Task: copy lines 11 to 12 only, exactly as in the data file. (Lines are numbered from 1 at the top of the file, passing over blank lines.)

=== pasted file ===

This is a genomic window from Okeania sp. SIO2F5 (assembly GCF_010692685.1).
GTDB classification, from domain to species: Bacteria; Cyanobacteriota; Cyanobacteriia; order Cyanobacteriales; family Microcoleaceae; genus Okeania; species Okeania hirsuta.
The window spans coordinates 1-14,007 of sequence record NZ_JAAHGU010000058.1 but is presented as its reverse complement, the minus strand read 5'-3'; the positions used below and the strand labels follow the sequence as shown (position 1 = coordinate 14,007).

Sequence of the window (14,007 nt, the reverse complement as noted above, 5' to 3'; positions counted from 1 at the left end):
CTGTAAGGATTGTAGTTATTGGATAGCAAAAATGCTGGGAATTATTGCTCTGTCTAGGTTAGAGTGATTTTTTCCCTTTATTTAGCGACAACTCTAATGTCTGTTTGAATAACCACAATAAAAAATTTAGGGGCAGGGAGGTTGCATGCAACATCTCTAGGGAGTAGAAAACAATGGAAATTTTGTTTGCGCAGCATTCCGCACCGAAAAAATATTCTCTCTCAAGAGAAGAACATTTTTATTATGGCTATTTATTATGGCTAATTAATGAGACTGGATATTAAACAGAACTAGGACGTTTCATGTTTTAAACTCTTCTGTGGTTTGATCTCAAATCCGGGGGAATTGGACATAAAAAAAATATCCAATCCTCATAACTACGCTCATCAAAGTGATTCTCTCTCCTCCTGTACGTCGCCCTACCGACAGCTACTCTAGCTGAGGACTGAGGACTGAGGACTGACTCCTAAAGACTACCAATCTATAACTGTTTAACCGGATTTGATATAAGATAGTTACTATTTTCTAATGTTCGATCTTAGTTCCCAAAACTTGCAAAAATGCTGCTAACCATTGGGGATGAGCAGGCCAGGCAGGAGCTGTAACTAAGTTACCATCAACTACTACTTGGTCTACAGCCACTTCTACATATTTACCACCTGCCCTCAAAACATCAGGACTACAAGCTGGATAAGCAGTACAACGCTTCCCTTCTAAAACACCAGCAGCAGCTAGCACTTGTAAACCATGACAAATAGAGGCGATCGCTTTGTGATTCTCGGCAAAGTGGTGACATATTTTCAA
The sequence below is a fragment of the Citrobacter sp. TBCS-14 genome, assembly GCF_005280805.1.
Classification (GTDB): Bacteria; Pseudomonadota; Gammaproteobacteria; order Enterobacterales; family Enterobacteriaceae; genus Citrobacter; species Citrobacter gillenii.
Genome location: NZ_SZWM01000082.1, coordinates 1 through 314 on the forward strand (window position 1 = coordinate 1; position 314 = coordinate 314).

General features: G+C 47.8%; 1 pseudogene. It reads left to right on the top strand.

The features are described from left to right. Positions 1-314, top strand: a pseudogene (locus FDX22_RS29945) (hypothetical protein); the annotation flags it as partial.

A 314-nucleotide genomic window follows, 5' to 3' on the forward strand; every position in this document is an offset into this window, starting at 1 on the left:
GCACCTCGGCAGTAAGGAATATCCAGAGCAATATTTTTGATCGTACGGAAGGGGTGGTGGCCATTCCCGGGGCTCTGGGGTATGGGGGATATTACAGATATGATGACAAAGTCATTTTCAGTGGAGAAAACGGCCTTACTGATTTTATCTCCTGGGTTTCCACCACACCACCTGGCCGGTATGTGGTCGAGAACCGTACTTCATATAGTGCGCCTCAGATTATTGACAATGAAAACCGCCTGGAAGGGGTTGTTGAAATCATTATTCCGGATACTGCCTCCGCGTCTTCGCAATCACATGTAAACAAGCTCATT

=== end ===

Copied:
A 314-nucleotide genomic window follows, 5' to 3' on the forward strand; every position in this document is an offset into this window, starting at 1 on the left:
GCACCTCGGCAGTAAGGAATATCCAGAGCAATATTTTTGATCGTACGGAAGGGGTGGTGGCCATTCCCGGGGCTCTGGGGTATGGGGGATATTACAGATATGATGACAAAGTCATTTTCAGTGGAGAAAACGGCCTTACTGATTTTATCTCCTGGGTTTCCACCACACCACCTGGCCGGTATGTGGTCGAGAACCGTACTTCATATAGTGCGCCTCAGATTATTGACAATGAAAACCGCCTGGAAGGGGTTGTTGAAATCATTATTCCGGATACTGCCTCCGCGTCTTCGCAATCACATGTAAACAAGCTCATT